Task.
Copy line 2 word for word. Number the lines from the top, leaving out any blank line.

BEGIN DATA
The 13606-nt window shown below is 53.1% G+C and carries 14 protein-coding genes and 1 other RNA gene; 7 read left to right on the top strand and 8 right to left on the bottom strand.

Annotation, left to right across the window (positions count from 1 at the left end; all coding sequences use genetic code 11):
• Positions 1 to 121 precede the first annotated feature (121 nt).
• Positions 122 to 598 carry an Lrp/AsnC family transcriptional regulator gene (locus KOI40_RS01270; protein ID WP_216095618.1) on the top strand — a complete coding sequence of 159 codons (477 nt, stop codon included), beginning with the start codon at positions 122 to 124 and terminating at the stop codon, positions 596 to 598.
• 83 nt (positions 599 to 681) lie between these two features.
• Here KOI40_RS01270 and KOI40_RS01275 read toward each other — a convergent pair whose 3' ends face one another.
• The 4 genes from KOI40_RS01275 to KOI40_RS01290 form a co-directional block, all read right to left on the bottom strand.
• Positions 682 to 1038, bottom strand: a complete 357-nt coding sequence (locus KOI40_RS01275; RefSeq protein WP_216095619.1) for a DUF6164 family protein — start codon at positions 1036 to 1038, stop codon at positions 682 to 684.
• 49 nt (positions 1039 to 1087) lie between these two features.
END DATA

Annotation, left to right across the window (positions count from 1 at the left end; all coding sequences use genetic code 11):